A wide fan leaf from a mature hemp plant.

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A proposal to grow hemp by the State University of New York College of Environmental Science and Forestry’s Hemp Society has been waitlisted by the state Department of Agriculture and Markets because other institutions applied for licenses before the group had an opportunity, according to the Daily Orange, Syracuse University’s student newspaper. Under the state’s 2014 Industrial Hemp Pilot Research Program, the state awards just 10 licenses for industrial hemp cultivation.

The proposal would see SUNY-ESF obtain the license to grow hemp on campus and the program would ultimately conduct the research; members of the Hemp Society would participate in the project. Ed Shao, treasurer of the Hemp Society, said he is hopeful that the college will receive a license by fall of 2018.

Currently, SUNY Morrisville is the only college in the state to hold a hemp cultivation license. Their seeds are provided by JD Farms – an Eaton farm that also holds a hemp license.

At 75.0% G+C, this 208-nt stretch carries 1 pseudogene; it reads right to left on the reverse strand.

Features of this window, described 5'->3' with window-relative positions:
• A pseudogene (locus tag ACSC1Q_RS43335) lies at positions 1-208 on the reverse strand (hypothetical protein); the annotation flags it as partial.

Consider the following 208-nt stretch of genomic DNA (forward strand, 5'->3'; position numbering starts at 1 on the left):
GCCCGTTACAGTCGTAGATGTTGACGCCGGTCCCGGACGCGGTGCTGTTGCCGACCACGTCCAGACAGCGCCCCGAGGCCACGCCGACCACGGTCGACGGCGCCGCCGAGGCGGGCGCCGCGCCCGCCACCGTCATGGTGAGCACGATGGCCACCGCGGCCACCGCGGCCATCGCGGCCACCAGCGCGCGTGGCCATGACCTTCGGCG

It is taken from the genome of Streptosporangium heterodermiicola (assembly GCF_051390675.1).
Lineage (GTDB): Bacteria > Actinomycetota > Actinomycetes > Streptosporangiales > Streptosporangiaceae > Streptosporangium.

Jennifer Gilbert Jenkins, a SUNY Morrisville School of Agriculture, Sustainability, Business and Entrepreneurship assistant professor, said that she has experienced her own hurdles while researching the plant due to stigmas and misunderstandings surrounding hemp.

“I walk into situations thinking I’m going to be discussing the research we are doing but I spend most of my time clarifying that, no, industrial hemp is not marijuana,” Jenkins said in the report. “It’s a stigma we must really work to break.”

The Hemp Society attempted to organize a group at Syracuse University, but the SU Student Association rejected their application to become a registered student organization.

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